Resort wants to replace Summit House, boost snowmaking, expand family adventure areas
By Summit Voice
SUMMIT COUNTY — Keystone ski area’s old-school summit lodge could soon be replaced with a modern energy efficient facility. The
The proposed replacement of the Summit House is part of a slate of improvements aimed at improving the quality of the on-mountain experience at the resort, according to the U.S. Forest Service. The improvements were initially outlined in the 2009 Keystone Ski Area master plan, online at this White River NF web page (loads slowly).
which last week started accepting scoping comments on the plan. Click here to comment.
The scoping notice is online at this White River National Forest website.
Other improvements include replacing outdated snowmaking equipment on the front side of the mountain, expansion of the Adventure Point tubing area, an egress trail from the cat-served terrain in Bergman Bowl and improvements to learning terrain on the mountain.
As envisioned, the new facility at the top of Dercum Mountain would be about 20,000 square-feet, requiring about three acres of ground disturbance. the new lodge would have indoor seating for 700 people, with another 200 outdoor seats. The existing structure was built 1970.
The water treatment facility for the Summit House would also be replaced with fixed water lines running down the back side of the mountain to tie in with existing waste lines in Keystone Gulch. This upgrade would eliminate the need for the open sewage lagoon near Adventure Point.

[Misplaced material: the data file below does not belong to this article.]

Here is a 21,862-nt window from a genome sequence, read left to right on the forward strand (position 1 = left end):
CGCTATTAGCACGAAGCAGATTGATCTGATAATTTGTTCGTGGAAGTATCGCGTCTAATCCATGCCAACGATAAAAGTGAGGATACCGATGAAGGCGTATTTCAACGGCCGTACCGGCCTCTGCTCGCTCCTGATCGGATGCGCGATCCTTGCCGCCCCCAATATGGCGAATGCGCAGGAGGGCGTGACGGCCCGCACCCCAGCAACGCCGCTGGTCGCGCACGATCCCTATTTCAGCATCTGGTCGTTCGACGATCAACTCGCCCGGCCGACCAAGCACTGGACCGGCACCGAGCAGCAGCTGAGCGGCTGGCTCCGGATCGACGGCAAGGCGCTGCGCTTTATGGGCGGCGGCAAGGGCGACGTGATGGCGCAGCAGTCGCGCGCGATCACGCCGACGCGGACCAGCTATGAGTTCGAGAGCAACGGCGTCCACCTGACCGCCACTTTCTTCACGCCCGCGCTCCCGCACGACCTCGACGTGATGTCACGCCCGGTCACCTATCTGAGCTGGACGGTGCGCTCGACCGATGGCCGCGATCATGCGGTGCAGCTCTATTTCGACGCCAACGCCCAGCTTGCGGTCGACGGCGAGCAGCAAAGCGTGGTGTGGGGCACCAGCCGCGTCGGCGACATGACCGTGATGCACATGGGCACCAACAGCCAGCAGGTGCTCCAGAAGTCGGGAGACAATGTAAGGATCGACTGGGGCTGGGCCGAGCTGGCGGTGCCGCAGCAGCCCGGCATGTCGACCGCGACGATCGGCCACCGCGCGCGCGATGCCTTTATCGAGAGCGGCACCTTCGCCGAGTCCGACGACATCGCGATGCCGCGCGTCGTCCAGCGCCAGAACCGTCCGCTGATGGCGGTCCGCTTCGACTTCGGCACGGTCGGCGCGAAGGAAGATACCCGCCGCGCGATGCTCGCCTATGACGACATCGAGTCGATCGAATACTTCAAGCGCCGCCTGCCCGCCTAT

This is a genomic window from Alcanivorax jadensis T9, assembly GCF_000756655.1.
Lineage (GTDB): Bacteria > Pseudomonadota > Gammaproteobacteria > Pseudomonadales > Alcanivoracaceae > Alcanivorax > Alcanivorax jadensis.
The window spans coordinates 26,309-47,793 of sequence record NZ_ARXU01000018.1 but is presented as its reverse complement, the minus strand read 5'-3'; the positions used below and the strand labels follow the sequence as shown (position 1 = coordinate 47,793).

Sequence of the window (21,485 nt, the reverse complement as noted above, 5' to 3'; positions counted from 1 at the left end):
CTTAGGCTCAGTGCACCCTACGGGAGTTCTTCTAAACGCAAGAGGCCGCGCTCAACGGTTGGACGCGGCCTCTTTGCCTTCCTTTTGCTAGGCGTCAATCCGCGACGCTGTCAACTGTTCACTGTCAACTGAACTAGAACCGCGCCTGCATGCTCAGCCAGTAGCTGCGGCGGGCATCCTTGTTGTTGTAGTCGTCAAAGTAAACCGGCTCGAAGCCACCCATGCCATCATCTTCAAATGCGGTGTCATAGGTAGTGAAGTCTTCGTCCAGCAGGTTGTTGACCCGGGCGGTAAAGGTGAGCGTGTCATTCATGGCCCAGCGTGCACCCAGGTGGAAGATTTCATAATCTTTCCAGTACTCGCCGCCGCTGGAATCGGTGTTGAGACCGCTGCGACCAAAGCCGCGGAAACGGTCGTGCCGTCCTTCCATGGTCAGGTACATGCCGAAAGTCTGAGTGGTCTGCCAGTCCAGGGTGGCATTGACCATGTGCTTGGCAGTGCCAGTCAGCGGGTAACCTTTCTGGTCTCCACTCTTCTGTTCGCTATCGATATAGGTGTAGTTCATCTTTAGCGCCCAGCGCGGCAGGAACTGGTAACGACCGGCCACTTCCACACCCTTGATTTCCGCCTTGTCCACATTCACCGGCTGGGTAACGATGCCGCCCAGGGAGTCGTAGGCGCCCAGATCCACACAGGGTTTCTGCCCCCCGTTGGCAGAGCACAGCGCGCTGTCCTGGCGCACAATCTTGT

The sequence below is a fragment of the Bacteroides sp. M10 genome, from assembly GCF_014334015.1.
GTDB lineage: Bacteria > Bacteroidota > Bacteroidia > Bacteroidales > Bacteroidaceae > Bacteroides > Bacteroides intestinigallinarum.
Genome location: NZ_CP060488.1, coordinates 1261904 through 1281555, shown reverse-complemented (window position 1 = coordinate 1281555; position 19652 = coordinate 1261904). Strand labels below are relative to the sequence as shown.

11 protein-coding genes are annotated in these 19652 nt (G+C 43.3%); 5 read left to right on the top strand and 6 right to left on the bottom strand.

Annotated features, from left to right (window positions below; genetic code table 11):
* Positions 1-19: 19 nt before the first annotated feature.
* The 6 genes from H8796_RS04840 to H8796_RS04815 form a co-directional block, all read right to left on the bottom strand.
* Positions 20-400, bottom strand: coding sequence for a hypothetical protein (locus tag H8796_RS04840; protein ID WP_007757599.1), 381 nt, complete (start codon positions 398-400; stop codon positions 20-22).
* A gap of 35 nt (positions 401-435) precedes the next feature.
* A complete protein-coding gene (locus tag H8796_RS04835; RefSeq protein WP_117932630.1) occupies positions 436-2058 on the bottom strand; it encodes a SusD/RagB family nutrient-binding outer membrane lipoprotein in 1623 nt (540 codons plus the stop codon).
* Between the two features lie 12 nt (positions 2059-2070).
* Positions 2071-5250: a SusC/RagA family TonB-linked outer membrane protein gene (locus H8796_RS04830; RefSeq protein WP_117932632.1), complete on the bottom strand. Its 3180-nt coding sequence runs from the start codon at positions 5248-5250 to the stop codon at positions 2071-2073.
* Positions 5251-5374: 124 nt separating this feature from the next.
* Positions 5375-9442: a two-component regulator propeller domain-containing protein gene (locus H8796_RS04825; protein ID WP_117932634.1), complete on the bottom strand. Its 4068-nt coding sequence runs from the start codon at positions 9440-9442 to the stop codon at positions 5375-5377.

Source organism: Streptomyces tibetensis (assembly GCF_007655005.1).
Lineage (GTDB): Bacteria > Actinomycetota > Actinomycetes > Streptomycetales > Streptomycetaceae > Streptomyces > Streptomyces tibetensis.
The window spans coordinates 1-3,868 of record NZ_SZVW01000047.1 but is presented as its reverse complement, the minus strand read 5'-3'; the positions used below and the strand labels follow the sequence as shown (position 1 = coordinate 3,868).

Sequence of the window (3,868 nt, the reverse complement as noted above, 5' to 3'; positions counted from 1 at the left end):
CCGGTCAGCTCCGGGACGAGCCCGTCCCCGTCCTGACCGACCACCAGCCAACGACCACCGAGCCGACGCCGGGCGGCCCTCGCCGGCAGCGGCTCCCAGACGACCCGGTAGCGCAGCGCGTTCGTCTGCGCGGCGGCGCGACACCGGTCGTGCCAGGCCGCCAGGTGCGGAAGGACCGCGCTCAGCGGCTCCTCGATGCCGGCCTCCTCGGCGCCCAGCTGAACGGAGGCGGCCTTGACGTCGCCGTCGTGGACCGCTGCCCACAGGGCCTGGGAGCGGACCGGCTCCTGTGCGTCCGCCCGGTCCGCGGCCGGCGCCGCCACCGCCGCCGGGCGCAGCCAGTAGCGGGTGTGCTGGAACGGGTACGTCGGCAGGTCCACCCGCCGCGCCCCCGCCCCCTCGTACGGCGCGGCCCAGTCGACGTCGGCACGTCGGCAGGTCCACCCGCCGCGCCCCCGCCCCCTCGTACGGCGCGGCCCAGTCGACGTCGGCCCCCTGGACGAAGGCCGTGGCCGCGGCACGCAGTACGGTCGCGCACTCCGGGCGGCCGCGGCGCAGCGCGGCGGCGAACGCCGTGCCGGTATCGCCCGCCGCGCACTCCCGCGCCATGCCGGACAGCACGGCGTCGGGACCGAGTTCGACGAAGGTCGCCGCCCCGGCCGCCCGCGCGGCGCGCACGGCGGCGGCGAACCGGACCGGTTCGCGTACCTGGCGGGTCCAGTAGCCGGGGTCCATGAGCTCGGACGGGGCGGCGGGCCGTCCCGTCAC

On the west side of the mountain, the resort wants to develop an interactive family adventure zone within existing tree islands, featuring hands-on activities aimed at enhancing the family ski and learning experience.
For the summer, several miles of new mountain biking trails are also proposed, including a new 3.5 mile beginner top-to-bottom trail.
Under the environmental assessment, the Forest Service must conclude that the improvements won’t have a significant impact on the environment. If the EA finds there could be significant impacts, the agency would go back and do a more in-depth environmental impact statement.
For now, the Forest Service says the projects wouldn’t have any direct significant impact on endangered species like lynx. As part of the analysis, the agency will look at indirect impacts, including traffic on nearby roads, might have an adverse effect on lynx.
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